Legendary singer Engelbert Humperdinck is coming to get Las Vegas ready for Valentine’s Day, performing twice this weekend at the Orleans. His Prodigal Son tour brings him back to town from California and on the way to Arizona and Florida, and his current shows are chock-full of favorite tunes from November’s album “The Man I Want To Be.”
“I think it’s one of the best albums I’ve ever made and I’m especially proud of it because I normally do cover songs, and this album has seven brand-new songs,” says the 81-year-old English singer born Arnold Dorsey. “I’ve tested some of the songs on the album on the road and so far they’re all very well-received, especially ‘Just the Way You Are,’ which is Bruno Mars’ song that I’ve given with a new treatment.”
The album was created as a love letter to Humperdinck’s wife of 53 years, Patricia, who is battling Alzheimer’s disease. “All the songs were chosen for her. ‘Just Like the First Time’ was written for her,” he says. “I met my wife when she was 17 in the dance hall, asked her to dance, and we’ve been together ever since, and that’s why we have ‘I’m Glad I Danced With You,’ which my daughter co-wrote and my granddaughter Olivia sings on it, and she’s just 9 years old. I’m very proud of her.”
Here’s the rest of my conversation with Humperdinck:
You’ve been performing in Las Vegas since the late ’60s so you’ve seen a lot of change here over the years. I started in 1968 and it’s been a very eventful place for me, because I was taken there in the beginning. I was shown all the hotels to see which one I wanted to play, and I would up at the Riviera when Dean Martin was there [as an entertainer and with a minority ownership]. He took a big hand in it and I was the only one he did that for. I had a home in Las Vegas for about eight years, starting in 1978. It certainly has changed a lot because I remember a time when it took you five minutes to get across town. I also remember coming over for a month and doing 50 shows, two a night, and frequenting Lake Mead for waterskiing and playing a lot of golf.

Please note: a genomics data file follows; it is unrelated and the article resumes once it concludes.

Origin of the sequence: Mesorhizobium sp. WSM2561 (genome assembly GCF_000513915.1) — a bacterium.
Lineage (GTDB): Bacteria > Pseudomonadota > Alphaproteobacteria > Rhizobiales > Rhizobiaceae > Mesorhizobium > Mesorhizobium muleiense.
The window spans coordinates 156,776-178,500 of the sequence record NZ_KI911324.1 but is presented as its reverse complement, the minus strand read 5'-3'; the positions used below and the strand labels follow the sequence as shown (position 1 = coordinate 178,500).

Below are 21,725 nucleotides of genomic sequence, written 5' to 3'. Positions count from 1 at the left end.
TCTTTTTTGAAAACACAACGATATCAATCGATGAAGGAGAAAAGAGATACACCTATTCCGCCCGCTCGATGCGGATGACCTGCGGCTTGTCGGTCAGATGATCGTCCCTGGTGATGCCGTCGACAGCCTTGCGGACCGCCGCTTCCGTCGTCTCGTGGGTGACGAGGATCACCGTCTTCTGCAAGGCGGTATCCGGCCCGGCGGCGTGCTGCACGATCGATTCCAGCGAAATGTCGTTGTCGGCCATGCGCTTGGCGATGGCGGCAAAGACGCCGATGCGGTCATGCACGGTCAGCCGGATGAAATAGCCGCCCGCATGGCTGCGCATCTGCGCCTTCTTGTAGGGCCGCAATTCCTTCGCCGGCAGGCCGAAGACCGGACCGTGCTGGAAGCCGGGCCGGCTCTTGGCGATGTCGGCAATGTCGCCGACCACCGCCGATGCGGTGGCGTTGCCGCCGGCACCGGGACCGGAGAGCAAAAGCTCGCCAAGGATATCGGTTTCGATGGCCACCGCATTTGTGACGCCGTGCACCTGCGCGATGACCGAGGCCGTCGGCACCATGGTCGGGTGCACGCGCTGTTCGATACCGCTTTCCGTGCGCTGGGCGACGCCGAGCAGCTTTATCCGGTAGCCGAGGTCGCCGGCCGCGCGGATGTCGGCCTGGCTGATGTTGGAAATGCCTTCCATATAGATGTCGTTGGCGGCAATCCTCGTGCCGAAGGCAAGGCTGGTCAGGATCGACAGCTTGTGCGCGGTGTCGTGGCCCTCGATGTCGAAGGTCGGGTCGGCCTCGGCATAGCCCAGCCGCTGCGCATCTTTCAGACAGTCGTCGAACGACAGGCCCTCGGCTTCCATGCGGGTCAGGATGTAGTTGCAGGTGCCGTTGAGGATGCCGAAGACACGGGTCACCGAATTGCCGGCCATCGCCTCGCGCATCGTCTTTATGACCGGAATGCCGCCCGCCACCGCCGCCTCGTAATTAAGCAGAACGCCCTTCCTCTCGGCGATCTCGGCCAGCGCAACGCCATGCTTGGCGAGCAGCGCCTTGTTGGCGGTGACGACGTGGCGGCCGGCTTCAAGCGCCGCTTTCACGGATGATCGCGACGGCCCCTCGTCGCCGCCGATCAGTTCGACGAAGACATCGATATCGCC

You said it was easy to choose songs for this last album but how difficult is it to choose songs for your live set? Indeed it is. There are songs like “After the Lovin’” and “Release Me” and “A Man Without Love” that have been trial-tested around the world and so I keep those. “The Last Waltz,” of course. But that’s because I still get the same effect as when they were first recorded. I put my heart and soul into those songs.
You’ve been spending a little less time on the road so you can be at home with your wife more frequently. How has that affected your performances? I’ve decided to do about 80 concerts this year and I suppose that’s a bit of a different routine than what I normally would have done. There was a time I’d do 300 shows a year. But this takes me to all the parts of the world I need to be and I find it’s enough at this point.
My wife is doing fine. I’ve played the album for her and she recognizes my voice and these songs and looks at me a certain way sometimes and smiles and it’s wonderful to see. It does change how I perform because there are times I get a bit more emotional. Some of the lyrics mean more to me now, and it’s not that I haven’t been an emotional performer before because I do consider myself a thespian of music and try to interpret the songs in the most sincere way I can. But I do feel people understand and feel it in different ways.
Engelbert Humperdinck performs at 8 p.m. Feb. 10 and 11 at the Orleans Showroom (4500 W. Tropicana Ave., 702-365-7111) and more info can be found at orleanscasino.com.